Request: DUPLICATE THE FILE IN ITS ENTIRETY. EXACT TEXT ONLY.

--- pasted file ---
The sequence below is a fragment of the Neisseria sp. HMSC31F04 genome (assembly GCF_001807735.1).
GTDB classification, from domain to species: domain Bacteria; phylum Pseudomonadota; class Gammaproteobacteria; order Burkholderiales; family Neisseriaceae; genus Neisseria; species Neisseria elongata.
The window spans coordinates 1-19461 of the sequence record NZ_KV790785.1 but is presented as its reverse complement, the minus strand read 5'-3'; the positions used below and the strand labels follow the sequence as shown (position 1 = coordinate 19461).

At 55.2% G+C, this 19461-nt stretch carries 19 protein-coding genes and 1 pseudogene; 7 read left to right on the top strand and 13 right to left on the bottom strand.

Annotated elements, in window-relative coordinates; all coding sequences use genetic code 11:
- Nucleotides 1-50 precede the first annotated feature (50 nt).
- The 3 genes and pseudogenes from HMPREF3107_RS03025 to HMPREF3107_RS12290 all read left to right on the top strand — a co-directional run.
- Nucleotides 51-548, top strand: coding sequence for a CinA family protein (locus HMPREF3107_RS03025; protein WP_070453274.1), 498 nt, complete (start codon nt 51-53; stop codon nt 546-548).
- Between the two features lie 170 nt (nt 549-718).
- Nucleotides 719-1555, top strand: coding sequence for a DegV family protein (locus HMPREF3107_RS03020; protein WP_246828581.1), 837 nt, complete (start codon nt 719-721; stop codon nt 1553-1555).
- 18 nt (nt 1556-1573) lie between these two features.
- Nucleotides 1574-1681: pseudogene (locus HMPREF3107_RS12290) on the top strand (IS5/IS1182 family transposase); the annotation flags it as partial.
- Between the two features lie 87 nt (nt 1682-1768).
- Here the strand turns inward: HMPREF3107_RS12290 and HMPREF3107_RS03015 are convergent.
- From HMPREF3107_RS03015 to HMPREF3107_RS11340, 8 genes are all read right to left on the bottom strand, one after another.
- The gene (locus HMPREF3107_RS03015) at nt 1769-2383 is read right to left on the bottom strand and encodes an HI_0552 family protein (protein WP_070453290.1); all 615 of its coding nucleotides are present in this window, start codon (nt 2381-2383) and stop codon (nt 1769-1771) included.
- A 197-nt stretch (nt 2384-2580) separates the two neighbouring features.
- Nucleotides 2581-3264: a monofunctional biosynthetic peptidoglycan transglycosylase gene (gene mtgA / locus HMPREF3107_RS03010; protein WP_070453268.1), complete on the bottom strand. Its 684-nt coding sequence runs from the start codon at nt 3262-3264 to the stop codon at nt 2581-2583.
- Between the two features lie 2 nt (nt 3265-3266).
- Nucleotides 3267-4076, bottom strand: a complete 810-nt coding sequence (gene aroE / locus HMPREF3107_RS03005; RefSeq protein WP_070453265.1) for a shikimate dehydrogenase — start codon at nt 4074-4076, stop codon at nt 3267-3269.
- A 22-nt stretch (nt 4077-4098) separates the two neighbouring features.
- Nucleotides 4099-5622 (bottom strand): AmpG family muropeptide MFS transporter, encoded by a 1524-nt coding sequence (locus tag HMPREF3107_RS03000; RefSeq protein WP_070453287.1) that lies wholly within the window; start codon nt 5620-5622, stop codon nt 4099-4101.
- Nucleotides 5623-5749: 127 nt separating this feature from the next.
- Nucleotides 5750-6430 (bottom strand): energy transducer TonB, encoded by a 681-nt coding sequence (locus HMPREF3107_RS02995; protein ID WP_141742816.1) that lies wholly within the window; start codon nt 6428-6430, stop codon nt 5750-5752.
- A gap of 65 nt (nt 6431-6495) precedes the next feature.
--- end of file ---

The sequence below is a fragment of the Neisseria sp. HMSC31F04 genome (assembly GCF_001807735.1).
GTDB classification, from domain to species: domain Bacteria; phylum Pseudomonadota; class Gammaproteobacteria; order Burkholderiales; family Neisseriaceae; genus Neisseria; species Neisseria elongata.
The window spans coordinates 1-19461 of the sequence record NZ_KV790785.1 but is presented as its reverse complement, the minus strand read 5'-3'; the positions used below and the strand labels follow the sequence as shown (position 1 = coordinate 19461).

At 55.2% G+C, this 19461-nt stretch carries 19 protein-coding genes and 1 pseudogene; 7 read left to right on the top strand and 13 right to left on the bottom strand.

Annotated elements, in window-relative coordinates; all coding sequences use genetic code 11:
- Nucleotides 1-50 precede the first annotated feature (50 nt).
- The 3 genes and pseudogenes from HMPREF3107_RS03025 to HMPREF3107_RS12290 all read left to right on the top strand — a co-directional run.
- Nucleotides 51-548, top strand: coding sequence for a CinA family protein (locus HMPREF3107_RS03025; protein WP_070453274.1), 498 nt, complete (start codon nt 51-53; stop codon nt 546-548).
- Between the two features lie 170 nt (nt 549-718).
- Nucleotides 719-1555, top strand: coding sequence for a DegV family protein (locus HMPREF3107_RS03020; protein WP_246828581.1), 837 nt, complete (start codon nt 719-721; stop codon nt 1553-1555).
- 18 nt (nt 1556-1573) lie between these two features.
- Nucleotides 1574-1681: pseudogene (locus HMPREF3107_RS12290) on the top strand (IS5/IS1182 family transposase); the annotation flags it as partial.
- Between the two features lie 87 nt (nt 1682-1768).
- Here the strand turns inward: HMPREF3107_RS12290 and HMPREF3107_RS03015 are convergent.
- From HMPREF3107_RS03015 to HMPREF3107_RS11340, 8 genes are all read right to left on the bottom strand, one after another.
- The gene (locus HMPREF3107_RS03015) at nt 1769-2383 is read right to left on the bottom strand and encodes an HI_0552 family protein (protein WP_070453290.1); all 615 of its coding nucleotides are present in this window, start codon (nt 2381-2383) and stop codon (nt 1769-1771) included.
- A 197-nt stretch (nt 2384-2580) separates the two neighbouring features.
- Nucleotides 2581-3264: a monofunctional biosynthetic peptidoglycan transglycosylase gene (gene mtgA / locus HMPREF3107_RS03010; protein WP_070453268.1), complete on the bottom strand. Its 684-nt coding sequence runs from the start codon at nt 3262-3264 to the stop codon at nt 2581-2583.
- Between the two features lie 2 nt (nt 3265-3266).
- Nucleotides 3267-4076, bottom strand: a complete 810-nt coding sequence (gene aroE / locus HMPREF3107_RS03005; RefSeq protein WP_070453265.1) for a shikimate dehydrogenase — start codon at nt 4074-4076, stop codon at nt 3267-3269.
- A 22-nt stretch (nt 4077-4098) separates the two neighbouring features.
- Nucleotides 4099-5622 (bottom strand): AmpG family muropeptide MFS transporter, encoded by a 1524-nt coding sequence (locus tag HMPREF3107_RS03000; RefSeq protein WP_070453287.1) that lies wholly within the window; start codon nt 5620-5622, stop codon nt 4099-4101.
- Nucleotides 5623-5749: 127 nt separating this feature from the next.
- Nucleotides 5750-6430 (bottom strand): energy transducer TonB, encoded by a 681-nt coding sequence (locus HMPREF3107_RS02995; protein ID WP_141742816.1) that lies wholly within the window; start codon nt 6428-6430, stop codon nt 5750-5752.
- A gap of 65 nt (nt 6431-6495) precedes the next feature.